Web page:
Northland author and NZSA member Michael Botur has launched a programme of publishing short stories every day for the next 100 days on social media and is encouraging other Kiwi writers to do the same.
Botur said the #100NZStories100days campaign doesn’t hinge on any significant date. Rather, it’s about keeping short fiction writing in the public consciousness every day by using social media. Botur suggests Facebook, Twitter, Medium, Tumblr and LinkedIn as the best platforms for NZ short story writers to publish their hundred stories on.
The published stories aren’t expected to be all new – writers are encouraged to post links to flash fiction and short prose already published in literary magazines and blogs. “I have a philosophy of ‘There’s no time like the present’ with a lot of my publishing,” Botur says. “Fiction writers endure many forces which delay the publication of our work when we’re keen to share it with the world. Life is short and I don’t think it’s right that publishers and competitions will keep an author waiting up to 12 months to share their work with the world.”
“If you’re a writer and you know you have some quality work to share, you need to pick up the reins yourself. Don’t expect to be plucked from obscurity. You probably have audience members out there in the world waiting to discover your wonderful words. They’re unlikely to discover you if you wait around for someone else’s approval. Just go for it.”
Botur says the hashtag #100NZStories100days encourages fiction writers to publish ‘snackable,’ shortish writing online. “It will help us find new readers and it will remind the public that short fiction needs to be valued as an art form. Also, sharing 100 stories is important in pushing back against the click-bait which pollutes the information we consume every day.”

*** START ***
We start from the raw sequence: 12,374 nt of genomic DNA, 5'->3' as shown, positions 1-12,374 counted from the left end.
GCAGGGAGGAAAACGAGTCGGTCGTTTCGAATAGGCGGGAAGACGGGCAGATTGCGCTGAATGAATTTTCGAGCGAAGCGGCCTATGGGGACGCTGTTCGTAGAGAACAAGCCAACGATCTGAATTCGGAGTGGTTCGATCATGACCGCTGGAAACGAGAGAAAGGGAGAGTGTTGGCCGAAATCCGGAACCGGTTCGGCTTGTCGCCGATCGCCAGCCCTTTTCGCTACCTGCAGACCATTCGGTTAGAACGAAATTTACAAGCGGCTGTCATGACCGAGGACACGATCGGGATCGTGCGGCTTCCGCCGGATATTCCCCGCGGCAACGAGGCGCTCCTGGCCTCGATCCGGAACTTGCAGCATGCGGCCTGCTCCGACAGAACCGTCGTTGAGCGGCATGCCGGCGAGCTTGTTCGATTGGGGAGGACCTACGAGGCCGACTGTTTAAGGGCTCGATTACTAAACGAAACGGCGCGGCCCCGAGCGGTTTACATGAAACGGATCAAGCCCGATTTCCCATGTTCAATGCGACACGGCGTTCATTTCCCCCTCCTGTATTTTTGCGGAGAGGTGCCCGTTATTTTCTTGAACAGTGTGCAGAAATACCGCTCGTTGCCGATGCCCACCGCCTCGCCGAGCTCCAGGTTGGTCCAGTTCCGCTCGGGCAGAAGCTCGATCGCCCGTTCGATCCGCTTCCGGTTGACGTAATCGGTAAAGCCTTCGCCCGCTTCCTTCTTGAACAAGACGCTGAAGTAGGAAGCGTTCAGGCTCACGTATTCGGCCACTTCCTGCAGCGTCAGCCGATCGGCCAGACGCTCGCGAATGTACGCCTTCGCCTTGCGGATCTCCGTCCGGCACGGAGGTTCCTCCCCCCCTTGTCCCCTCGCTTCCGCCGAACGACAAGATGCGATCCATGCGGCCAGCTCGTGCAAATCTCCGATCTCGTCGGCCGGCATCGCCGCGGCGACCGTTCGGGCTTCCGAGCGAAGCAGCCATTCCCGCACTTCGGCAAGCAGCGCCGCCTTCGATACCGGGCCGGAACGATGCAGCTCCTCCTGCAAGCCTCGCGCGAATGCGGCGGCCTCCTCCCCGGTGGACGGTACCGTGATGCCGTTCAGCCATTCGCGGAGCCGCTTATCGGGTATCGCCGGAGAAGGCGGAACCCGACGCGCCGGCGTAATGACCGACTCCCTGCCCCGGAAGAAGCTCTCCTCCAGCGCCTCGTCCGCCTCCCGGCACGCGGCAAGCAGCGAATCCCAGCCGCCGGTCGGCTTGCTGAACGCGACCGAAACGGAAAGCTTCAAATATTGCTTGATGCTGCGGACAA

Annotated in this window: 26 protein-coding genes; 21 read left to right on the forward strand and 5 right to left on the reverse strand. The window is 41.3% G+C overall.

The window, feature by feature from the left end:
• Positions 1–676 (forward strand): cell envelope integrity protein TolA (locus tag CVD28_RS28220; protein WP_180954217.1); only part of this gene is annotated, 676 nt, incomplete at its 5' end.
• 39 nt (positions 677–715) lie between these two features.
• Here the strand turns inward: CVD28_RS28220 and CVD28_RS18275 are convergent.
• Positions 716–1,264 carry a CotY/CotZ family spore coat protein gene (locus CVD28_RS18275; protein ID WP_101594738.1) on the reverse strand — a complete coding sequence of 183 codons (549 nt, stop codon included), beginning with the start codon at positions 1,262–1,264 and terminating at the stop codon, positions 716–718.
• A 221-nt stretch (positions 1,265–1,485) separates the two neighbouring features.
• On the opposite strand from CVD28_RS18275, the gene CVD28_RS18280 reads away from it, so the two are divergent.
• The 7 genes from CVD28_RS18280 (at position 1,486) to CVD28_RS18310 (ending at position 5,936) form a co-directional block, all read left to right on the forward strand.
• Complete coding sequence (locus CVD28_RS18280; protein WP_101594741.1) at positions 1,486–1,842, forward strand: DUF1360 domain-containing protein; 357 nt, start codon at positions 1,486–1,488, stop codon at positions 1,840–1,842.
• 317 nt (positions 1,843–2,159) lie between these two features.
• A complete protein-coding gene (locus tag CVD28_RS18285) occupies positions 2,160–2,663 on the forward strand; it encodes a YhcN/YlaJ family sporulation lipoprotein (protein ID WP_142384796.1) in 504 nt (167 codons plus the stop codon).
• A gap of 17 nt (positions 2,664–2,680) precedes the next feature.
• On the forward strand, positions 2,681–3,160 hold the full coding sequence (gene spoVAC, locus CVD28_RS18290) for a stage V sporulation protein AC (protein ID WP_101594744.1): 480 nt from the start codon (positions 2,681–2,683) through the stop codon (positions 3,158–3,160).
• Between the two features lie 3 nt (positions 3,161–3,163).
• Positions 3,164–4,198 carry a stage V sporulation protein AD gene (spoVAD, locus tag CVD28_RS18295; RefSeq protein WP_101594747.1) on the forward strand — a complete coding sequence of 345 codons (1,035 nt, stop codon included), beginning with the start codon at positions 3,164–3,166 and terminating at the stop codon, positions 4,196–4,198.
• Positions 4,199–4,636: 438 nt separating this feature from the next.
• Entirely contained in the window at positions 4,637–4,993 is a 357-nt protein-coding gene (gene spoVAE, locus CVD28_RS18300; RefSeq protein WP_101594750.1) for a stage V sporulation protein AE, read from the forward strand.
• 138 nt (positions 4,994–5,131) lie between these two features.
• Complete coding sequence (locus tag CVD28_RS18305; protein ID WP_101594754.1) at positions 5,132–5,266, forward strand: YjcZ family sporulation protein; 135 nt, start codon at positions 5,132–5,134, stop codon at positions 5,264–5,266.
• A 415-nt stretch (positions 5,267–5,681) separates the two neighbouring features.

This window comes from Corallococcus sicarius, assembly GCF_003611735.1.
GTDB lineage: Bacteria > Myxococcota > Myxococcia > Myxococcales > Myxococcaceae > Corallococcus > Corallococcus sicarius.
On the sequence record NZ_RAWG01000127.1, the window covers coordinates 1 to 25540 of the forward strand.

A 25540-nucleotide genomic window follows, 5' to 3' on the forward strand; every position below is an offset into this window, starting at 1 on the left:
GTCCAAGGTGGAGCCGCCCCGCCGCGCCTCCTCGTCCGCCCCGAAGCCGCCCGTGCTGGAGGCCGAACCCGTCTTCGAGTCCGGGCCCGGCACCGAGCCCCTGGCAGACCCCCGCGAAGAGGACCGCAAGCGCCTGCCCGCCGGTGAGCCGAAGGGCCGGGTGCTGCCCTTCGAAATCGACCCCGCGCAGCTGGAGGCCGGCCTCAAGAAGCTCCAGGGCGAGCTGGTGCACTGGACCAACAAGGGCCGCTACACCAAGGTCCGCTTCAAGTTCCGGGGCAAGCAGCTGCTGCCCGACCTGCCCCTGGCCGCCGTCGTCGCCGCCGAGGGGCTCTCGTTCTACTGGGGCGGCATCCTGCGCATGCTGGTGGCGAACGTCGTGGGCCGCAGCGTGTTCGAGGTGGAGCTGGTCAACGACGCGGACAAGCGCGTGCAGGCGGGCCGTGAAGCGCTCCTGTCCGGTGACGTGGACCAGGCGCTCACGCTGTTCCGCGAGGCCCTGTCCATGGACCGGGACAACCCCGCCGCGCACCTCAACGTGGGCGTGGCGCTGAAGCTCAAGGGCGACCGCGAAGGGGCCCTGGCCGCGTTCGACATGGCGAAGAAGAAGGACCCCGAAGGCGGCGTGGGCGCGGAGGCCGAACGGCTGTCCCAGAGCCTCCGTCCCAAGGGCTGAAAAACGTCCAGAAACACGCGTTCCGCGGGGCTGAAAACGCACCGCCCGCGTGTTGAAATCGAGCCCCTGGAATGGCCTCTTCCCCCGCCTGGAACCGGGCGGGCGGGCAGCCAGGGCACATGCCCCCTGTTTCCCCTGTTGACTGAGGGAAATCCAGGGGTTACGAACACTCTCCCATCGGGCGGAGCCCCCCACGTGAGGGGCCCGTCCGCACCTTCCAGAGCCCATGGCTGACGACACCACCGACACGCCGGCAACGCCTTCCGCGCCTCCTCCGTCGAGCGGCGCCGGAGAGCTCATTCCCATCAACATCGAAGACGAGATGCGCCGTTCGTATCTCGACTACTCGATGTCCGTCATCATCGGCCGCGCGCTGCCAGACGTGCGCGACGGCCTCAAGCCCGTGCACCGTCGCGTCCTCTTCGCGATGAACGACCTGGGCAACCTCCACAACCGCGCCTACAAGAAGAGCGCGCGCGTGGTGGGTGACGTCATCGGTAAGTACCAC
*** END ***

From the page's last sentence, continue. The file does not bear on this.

Botur says the number of short stories published in mainstream NZ media is far too few. “Short fiction writers need to reclaim their place in daily media. Literature is an art form which generates meaningful discussion about cultural experiences, it’s deeply therapeutic for everyone whether writing or reading – plus reading a lot of this material is completely free.”
Authors are urged to publish their 100 pieces on any consecutive days across autumn to spring and use the hashtag #100NZStories100days to support one another. Botur, who lives in Whangarei, is author of five short story collections and one novel, has won numerous awards for short stories and flash fiction, delivers workshops and short courses on short story writing and performs with the Poetry Posse of Tai Tokerau Northland. #100NZStories100days